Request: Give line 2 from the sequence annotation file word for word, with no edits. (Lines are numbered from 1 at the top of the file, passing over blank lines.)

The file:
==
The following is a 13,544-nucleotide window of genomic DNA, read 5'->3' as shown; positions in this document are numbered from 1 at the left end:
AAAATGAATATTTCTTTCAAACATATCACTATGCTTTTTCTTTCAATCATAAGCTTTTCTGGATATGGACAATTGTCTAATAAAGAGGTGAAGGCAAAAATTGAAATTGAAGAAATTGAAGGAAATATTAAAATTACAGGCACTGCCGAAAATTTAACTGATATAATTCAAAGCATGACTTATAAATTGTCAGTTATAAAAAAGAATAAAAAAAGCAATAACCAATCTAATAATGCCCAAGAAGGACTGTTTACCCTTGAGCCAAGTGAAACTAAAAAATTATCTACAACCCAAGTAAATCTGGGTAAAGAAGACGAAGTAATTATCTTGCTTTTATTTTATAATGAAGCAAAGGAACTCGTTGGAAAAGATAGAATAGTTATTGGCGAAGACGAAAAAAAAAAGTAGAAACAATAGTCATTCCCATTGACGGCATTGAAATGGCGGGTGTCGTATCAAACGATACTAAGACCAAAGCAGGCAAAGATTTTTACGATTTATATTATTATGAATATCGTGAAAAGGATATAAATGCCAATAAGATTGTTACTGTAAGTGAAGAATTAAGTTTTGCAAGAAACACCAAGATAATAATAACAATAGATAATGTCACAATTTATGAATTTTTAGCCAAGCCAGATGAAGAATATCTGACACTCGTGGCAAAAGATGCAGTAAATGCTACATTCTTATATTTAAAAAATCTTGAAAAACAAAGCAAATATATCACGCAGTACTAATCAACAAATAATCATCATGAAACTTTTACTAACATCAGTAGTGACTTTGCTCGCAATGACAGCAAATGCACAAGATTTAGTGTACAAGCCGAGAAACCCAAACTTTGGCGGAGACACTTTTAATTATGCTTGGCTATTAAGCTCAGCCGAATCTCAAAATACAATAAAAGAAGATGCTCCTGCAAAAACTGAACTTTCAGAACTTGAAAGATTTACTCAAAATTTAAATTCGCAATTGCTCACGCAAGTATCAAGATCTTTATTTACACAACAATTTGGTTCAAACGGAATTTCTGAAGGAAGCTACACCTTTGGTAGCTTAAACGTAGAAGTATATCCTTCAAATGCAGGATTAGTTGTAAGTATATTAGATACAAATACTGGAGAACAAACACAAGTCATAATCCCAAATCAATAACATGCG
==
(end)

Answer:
AAAATGAATATTTCTTTCAAACATATCACTATGCTTTTTCTTTCAATCATAAGCTTTTCTGGATATGGACAATTGTCTAATAAAGAGGTGAAGGCAAAAATTGAAATTGAAGAAATTGAAGGAAATATTAAAATTACAGGCACTGCCGAAAATTTAACTGATATAATTCAAAGCATGACTTATAAATTGTCAGTTATAAAAAAGAATAAAAAAAGCAATAACCAATCTAATAATGCCCAAGAAGGACTGTTTACCCTTGAGCCAAGTGAAACTAAAAAATTATCTACAACCCAAGTAAATCTGGGTAAAGAAGACGAAGTAATTATCTTGCTTTTATTTTATAATGAAGCAAAGGAACTCGTTGGAAAAGATAGAATAGTTATTGGCGAAGACGAAAAAAAAAAGTAGAAACAATAGTCATTCCCATTGACGGCATTGAAATGGCGGGTGTCGTATCAAACGATACTAAGACCAAAGCAGGCAAAGATTTTTACGATTTATATTATTATGAATATCGTGAAAAGGATATAAATGCCAATAAGATTGTTACTGTAAGTGAAGAATTAAGTTTTGCAAGAAACACCAAGATAATAATAACAATAGATAATGTCACAATTTATGAATTTTTAGCCAAGCCAGATGAAGAATATCTGACACTCGTGGCAAAAGATGCAGTAAATGCTACATTCTTATATTTAAAAAATCTTGAAAAACAAAGCAAATATATCACGCAGTACTAATCAACAAATAATCATCATGAAACTTTTACTAACATCAGTAGTGACTTTGCTCGCAATGACAGCAAATGCACAAGATTTAGTGTACAAGCCGAGAAACCCAAACTTTGGCGGAGACACTTTTAATTATGCTTGGCTATTAAGCTCAGCCGAATCTCAAAATACAATAAAAGAAGATGCTCCTGCAAAAACTGAACTTTCAGAACTTGAAAGATTTACTCAAAATTTAAATTCGCAATTGCTCACGCAAGTATCAAGATCTTTATTTACACAACAATTTGGTTCAAACGGAATTTCTGAAGGAAGCTACACCTTTGGTAGCTTAAACGTAGAAGTATATCCTTCAAATGCAGGATTAGTTGTAAGTATATTAGATACAAATACTGGAGAACAAACACAAGTCATAATCCCAAATCAATAACATGCG